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Ecommerce Replatforming: How to Prepare a Business Case

Your online retail operations are going strong. Traffic and sales volumes keep growing, but there are some bumps on the road too. Conversion rates could have been better. New feature releases take ages — and adding new functionality is unfeasible because of certain legacy architecture choices. Despite a growing IT team, engineers are overworking. 

When the above operational mode becomes your routine, you know it’s time to replatform. Ecommerce replatforming is a work-intensive, time-consuming, and costly process. However, it’s often the only right course of action to achieve further growth. 

Signs You Have Outgrown Your Current Ecommerce Platform

Change is hard to accept. Especially the change we are talking about is replatforming the large store with enormous data and millions of users. According to the 2022 Ecommerce Platforms Report, 42% of retailers use the same ecommerce platform for more than five years.

But you know there’s a point of no return when the issues with your current platform outweigh the fear of replatforming. Here are five signs it might be your case.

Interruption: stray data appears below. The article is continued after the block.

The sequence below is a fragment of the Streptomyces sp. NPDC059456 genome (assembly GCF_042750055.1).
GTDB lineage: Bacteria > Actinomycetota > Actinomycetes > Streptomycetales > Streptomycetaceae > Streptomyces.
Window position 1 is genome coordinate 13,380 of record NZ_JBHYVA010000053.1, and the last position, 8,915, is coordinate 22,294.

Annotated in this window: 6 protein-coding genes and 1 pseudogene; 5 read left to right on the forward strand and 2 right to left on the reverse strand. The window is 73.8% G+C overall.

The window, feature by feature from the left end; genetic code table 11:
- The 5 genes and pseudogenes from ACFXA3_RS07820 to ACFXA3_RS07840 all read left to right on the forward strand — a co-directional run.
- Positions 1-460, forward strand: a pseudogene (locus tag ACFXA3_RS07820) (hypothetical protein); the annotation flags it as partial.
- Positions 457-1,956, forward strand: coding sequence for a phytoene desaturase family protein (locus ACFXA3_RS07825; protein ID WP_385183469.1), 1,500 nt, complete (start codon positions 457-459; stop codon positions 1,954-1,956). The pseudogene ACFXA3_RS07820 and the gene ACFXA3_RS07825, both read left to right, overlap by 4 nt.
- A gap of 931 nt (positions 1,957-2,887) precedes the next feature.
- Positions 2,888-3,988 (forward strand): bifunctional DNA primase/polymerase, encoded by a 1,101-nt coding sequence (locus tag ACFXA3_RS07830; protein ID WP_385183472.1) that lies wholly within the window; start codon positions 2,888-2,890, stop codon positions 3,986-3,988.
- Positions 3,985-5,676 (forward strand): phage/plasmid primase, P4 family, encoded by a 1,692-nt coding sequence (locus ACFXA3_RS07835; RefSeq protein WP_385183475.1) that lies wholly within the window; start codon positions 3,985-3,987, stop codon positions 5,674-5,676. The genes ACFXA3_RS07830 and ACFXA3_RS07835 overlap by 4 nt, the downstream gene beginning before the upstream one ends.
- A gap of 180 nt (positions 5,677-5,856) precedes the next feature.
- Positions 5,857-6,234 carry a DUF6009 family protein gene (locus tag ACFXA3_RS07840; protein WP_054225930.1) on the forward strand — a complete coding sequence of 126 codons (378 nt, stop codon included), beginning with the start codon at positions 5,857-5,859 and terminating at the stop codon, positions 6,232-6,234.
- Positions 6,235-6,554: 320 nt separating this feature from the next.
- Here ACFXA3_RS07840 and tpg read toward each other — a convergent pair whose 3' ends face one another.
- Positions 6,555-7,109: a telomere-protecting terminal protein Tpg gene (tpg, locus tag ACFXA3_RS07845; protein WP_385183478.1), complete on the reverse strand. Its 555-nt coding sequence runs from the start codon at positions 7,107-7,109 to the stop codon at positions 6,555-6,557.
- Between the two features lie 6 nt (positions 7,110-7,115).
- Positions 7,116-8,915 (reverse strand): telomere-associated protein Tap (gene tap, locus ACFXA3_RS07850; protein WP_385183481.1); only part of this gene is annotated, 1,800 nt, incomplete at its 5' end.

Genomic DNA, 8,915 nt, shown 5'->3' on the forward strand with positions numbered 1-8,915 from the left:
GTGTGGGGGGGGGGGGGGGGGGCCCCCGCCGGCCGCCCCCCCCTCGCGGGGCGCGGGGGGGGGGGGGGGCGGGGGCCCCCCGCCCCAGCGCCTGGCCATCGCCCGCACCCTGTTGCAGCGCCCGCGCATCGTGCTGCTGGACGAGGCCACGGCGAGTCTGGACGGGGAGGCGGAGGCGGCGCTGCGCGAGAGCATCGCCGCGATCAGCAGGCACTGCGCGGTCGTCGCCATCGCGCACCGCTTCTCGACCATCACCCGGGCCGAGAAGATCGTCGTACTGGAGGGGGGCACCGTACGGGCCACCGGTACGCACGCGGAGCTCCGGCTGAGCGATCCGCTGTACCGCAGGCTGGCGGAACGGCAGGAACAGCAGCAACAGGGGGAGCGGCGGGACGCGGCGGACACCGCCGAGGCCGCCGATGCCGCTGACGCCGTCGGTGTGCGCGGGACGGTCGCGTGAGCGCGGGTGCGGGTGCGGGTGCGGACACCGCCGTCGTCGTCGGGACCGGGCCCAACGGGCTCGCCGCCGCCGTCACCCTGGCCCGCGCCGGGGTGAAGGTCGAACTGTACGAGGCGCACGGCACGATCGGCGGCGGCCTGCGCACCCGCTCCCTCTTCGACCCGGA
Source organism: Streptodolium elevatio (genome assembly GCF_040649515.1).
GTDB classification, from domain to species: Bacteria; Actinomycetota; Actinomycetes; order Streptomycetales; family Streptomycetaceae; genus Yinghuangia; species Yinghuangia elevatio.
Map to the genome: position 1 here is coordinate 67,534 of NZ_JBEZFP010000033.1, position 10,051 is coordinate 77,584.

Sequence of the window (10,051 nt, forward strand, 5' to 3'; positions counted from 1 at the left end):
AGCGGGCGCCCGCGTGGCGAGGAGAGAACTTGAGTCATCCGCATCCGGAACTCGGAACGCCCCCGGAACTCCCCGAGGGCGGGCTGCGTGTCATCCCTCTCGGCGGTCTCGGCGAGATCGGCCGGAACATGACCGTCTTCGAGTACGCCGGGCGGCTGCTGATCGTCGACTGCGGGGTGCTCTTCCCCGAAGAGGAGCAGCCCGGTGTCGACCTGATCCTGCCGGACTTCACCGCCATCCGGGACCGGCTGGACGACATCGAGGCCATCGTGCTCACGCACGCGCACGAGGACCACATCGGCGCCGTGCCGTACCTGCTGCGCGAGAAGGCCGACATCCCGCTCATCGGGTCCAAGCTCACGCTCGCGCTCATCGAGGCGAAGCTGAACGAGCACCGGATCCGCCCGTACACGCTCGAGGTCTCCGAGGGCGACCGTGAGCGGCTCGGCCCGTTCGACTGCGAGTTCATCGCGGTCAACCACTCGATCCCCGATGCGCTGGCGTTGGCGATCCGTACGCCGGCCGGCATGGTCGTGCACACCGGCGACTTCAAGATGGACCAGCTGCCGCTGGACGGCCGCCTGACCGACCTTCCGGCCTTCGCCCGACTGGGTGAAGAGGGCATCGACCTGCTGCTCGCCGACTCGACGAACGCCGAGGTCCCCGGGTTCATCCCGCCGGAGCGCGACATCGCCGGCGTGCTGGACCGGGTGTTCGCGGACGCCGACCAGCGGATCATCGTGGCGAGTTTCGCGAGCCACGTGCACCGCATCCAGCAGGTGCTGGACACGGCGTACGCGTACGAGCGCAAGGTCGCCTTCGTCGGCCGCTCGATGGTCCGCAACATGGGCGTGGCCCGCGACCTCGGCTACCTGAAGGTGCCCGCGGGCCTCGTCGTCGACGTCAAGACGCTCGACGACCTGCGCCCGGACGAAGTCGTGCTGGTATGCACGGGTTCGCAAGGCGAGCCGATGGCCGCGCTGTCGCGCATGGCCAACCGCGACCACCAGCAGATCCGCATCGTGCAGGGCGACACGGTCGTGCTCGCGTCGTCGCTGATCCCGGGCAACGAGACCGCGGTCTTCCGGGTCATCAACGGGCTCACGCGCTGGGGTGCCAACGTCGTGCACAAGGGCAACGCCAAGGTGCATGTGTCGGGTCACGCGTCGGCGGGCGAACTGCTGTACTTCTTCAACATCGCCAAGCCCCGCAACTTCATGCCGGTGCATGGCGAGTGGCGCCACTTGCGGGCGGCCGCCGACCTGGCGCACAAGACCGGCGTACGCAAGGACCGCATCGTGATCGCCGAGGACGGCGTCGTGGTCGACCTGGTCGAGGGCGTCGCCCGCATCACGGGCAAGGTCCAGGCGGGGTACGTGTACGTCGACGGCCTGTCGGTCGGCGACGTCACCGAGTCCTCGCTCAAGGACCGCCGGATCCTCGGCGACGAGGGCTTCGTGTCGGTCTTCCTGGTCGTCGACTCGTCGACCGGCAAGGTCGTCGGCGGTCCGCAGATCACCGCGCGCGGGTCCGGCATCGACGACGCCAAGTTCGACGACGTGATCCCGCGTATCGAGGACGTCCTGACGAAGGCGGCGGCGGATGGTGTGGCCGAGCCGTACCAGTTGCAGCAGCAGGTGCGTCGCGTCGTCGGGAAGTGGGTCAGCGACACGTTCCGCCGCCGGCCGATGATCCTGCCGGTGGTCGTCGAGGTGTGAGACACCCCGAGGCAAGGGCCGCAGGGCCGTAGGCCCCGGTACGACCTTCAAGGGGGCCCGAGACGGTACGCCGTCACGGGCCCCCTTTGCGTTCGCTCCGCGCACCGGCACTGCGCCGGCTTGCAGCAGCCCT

Difficulties with Supporting Omnichannel Retail

Omnichannel has become the primary way consumers shop: 75% now research and purchase goods both in-store and online. Also, 20% are shopping via mobile apps and 11%  buy from social media. 

Retail brands must provide a consistent and delightful customer experience (CX) across all touchpoints to stay ahead of the competition. After all, 46% of customers want to be able to switch a channel without having to restart their conversation with a brand.

Yet, legacy ecommerce platforms often have limited omnichannel ecommerce capabilities. Because of that, you can face:

  • Issues with integrating inventory management across channels
  • Lack of unified customer view across all channels
  • Data silos when it comes to collecting KPIs across channels 
  • Inconsistent design and branding experiences

All of the above factors hinder your growth.

Costly and Time-Consuming Customization

Consumers expect not only delightful but also unique experiences, especially from larger retailers. However, not all ecommerce platforms allow brands to:

  • Create dynamic landing pages for every marketing campaign and region
  • Implement a complex content architecture for different channels 
  • Adjust online store design without calling the IT department each time